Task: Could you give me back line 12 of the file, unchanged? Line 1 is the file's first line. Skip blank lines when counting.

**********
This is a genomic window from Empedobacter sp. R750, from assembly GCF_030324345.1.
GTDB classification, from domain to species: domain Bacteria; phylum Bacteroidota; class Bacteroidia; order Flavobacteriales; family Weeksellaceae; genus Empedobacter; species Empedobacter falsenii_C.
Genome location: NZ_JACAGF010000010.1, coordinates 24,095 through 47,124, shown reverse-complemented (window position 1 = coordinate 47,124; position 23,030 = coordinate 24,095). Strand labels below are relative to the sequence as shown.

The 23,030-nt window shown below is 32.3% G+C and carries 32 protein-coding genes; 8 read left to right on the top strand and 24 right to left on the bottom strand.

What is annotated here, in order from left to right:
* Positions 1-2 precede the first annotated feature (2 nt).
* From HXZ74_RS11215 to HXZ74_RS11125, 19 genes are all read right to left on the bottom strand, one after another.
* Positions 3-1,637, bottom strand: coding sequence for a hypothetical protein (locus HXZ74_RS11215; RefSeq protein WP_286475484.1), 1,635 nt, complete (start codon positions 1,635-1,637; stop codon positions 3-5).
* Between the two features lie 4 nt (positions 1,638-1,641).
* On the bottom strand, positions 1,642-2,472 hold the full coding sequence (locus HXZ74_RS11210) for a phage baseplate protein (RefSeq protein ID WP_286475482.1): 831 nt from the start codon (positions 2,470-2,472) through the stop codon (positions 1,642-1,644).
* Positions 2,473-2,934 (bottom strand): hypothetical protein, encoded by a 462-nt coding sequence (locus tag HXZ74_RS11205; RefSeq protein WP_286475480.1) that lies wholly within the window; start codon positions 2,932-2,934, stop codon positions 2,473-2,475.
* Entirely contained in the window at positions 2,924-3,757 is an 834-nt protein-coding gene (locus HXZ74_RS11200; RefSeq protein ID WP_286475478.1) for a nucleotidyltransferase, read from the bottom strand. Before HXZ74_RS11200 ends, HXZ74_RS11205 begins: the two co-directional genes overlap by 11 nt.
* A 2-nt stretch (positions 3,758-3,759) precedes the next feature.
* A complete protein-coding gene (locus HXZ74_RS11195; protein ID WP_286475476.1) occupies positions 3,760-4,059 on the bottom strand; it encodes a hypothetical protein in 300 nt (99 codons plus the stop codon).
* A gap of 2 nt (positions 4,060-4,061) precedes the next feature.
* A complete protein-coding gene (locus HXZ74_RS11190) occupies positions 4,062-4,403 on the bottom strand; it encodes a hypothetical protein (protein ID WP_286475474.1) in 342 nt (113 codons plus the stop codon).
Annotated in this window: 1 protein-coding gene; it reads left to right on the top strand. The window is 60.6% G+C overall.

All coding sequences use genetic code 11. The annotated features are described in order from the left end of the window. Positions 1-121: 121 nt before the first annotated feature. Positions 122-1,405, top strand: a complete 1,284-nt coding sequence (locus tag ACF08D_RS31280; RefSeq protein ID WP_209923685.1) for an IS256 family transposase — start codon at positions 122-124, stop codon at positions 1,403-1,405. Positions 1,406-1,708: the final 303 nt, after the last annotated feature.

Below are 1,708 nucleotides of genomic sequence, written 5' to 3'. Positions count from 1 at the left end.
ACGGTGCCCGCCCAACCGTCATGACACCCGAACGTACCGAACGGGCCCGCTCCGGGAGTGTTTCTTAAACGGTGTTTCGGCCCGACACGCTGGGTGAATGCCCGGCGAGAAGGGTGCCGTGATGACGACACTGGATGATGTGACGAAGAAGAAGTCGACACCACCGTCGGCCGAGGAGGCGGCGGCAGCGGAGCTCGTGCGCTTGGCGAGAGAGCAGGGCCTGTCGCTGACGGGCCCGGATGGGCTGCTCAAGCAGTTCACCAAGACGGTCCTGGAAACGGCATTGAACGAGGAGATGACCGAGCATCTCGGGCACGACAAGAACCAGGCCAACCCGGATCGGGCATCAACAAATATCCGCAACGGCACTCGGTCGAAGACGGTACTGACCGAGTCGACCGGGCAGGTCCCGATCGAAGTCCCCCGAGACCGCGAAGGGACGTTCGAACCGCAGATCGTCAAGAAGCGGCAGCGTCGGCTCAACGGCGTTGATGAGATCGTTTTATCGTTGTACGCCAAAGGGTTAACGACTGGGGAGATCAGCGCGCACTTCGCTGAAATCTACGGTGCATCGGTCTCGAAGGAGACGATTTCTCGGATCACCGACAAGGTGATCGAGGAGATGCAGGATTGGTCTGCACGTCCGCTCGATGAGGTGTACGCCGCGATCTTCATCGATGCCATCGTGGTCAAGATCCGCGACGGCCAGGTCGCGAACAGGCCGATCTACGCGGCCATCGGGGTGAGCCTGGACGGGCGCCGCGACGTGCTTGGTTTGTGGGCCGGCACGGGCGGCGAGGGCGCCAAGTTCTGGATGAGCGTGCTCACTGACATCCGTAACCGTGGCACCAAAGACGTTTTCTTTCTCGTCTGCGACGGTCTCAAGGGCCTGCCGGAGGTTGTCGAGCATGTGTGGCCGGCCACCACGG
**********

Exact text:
* Entirely contained in the window at positions 2,924-3,757 is an 834-nt protein-coding gene (locus HXZ74_RS11200; RefSeq protein ID WP_286475478.1) for a nucleotidyltransferase, read from the bottom strand. Before HXZ74_RS11200 ends, HXZ74_RS11205 begins: the two co-directional genes overlap by 11 nt.